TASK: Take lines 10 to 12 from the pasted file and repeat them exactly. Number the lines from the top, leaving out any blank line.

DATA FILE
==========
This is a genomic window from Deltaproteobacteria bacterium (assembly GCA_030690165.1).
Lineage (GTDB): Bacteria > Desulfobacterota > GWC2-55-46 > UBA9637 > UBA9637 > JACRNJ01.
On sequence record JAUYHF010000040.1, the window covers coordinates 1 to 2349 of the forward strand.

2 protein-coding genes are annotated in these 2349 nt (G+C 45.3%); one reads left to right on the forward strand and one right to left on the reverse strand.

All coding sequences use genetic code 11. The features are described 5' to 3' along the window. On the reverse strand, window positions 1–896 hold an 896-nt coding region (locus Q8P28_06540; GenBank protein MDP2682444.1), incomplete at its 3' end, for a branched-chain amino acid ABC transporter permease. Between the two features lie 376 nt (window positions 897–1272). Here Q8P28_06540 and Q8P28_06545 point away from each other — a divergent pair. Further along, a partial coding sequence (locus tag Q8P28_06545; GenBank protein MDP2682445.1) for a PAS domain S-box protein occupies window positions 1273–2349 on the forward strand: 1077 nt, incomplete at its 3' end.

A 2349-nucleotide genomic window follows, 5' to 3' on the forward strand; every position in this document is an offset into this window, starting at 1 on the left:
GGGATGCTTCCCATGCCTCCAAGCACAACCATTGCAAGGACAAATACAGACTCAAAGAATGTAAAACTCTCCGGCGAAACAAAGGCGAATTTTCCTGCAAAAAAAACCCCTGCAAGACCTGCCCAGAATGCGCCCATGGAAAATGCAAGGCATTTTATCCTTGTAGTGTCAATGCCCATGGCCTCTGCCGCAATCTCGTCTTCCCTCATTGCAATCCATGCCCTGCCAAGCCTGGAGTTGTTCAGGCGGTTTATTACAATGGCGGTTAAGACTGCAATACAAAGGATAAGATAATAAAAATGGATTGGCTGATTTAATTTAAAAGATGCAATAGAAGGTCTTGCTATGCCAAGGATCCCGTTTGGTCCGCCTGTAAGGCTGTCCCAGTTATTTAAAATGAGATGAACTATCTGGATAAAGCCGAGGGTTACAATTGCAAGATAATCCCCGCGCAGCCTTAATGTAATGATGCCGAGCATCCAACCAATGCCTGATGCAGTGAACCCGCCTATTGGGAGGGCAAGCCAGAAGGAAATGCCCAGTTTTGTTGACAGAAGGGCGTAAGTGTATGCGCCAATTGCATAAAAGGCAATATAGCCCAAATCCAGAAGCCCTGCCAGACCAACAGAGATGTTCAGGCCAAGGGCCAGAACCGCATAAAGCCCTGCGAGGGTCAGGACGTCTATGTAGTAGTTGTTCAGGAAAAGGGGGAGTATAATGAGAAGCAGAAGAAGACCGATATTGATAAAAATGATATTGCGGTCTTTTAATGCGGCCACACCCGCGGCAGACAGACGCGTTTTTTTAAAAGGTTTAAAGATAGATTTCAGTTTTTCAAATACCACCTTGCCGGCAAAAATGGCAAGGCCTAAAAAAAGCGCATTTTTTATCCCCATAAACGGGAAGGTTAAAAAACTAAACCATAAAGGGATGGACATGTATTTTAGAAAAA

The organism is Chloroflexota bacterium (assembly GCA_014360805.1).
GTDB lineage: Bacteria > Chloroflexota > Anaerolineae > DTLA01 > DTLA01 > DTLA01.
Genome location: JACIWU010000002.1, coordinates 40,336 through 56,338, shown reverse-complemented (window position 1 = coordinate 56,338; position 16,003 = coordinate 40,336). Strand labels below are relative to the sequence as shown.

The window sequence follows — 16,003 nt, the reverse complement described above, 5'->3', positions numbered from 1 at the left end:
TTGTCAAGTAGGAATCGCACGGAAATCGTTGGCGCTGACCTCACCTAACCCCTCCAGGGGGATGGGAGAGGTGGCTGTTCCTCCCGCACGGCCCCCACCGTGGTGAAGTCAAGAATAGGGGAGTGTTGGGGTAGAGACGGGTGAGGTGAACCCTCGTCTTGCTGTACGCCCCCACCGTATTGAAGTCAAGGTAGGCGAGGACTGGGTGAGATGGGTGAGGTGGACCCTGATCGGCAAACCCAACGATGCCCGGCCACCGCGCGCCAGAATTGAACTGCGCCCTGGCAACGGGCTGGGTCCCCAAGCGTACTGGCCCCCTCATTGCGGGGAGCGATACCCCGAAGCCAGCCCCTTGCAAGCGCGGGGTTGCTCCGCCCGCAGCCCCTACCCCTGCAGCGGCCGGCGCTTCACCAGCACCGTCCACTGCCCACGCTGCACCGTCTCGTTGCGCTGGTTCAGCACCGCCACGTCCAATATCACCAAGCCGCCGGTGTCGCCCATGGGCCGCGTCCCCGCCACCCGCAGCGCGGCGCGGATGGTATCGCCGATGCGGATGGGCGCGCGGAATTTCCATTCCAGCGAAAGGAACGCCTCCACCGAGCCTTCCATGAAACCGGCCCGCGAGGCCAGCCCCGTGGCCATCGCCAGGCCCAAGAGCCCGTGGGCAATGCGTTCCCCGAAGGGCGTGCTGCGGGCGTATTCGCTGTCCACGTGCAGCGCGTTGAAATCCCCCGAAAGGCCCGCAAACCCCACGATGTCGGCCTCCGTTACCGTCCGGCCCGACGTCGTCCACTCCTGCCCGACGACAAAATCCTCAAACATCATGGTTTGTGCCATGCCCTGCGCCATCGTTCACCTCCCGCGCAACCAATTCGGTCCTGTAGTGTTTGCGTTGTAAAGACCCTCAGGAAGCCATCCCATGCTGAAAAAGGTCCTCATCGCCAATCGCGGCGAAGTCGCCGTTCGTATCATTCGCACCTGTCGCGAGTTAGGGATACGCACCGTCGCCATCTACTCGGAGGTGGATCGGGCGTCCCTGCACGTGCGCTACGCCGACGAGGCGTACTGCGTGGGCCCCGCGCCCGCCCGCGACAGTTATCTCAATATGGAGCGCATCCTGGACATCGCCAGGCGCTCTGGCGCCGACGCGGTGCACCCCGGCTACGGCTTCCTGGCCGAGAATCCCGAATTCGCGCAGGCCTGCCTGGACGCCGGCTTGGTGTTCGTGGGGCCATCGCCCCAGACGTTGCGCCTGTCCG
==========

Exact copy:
Genome location: JACIWU010000002.1, coordinates 40,336 through 56,338, shown reverse-complemented (window position 1 = coordinate 56,338; position 16,003 = coordinate 40,336). Strand labels below are relative to the sequence as shown.

The window sequence follows — 16,003 nt, the reverse complement described above, 5'->3', positions numbered from 1 at the left end:
TTGTCAAGTAGGAATCGCACGGAAATCGTTGGCGCTGACCTCACCTAACCCCTCCAGGGGGATGGGAGAGGTGGCTGTTCCTCCCGCACGGCCCCCACCGTGGTGAAGTCAAGAATAGGGGAGTGTTGGGGTAGAGACGGGTGAGGTGAACCCTCGTCTTGCTGTACGCCCCCACCGTATTGAAGTCAAGGTAGGCGAGGACTGGGTGAGATGGGTGAGGTGGACCCTGATCGGCAAACCCAACGATGCCCGGCCACCGCGCGCCAGAATTGAACTGCGCCCTGGCAACGGGCTGGGTCCCCAAGCGTACTGGCCCCCTCATTGCGGGGAGCGATACCCCGAAGCCAGCCCCTTGCAAGCGCGGGGTTGCTCCGCCCGCAGCCCCTACCCCTGCAGCGGCCGGCGCTTCACCAGCACCGTCCACTGCCCACGCTGCACCGTCTCGTTGCGCTGGTTCAGCACCGCCACGTCCAATATCACCAAGCCGCCGGTGTCGCCCATGGGCCGCGTCCCCGCCACCCGCAGCGCGGCGCGGATGGTATCGCCGATGCGGATGGGCGCGCGGAATTTCCATTCCAGCGAAAGGAACGCCTCCACCGAGCCTTCCATGAAACCGGCCCGCGAGGCCAGCCCCGTGGCCATCGCCAGGCCCAAGAGCCCGTGGGCAATGCGTTCCCCGAAGGGCGTGCTGCGGGCGTATTCGCTGTCCACGTGCAGCGCGTTGAAATCCCCCGAAAGGCCCGCAAACCCCACGATGTCGGCCTCCGTTACCGTCCGGCCCGACGTCGTCCACTCCTGCCCGACGACAAAATCCTCAAACATCATGGTTTGTGCCATGCCCTGCGCCATCGTTCACCTCCCGCGCAACCAATTCGGTCCTGTAGTGTTTGCGTTGTAAAGACCCTCAGGAAGCCATCCCATGCTGAAAAAGGTCCTCATCGCCAATCGCGGCGAAGTCGCCGTTCGTATCATTCGCACCTGTCGCGAGTTAGGGATACGCACCGTCGCCATCTACTCGGAGGTGGATCGGGCGTCCCTGCACGTGCGCTACGCCGACGAGGCGTACTGCGTGGGCCCCGCGCCCGCCCGCGACAGTTATCTCAATATGGAGCGCATCCTGGACATCGCCAGGCGCTCTGGCGCCGACGCGGTGCACCCCGGCTACGGCTTCCTGGCCGAGAATCCCGAATTCGCGCAGGCCTGCCTGGACGCCGGCTTGGTGTTCGTGGGGCCATCGCCCCAGACGTTGCGCCTGTCCG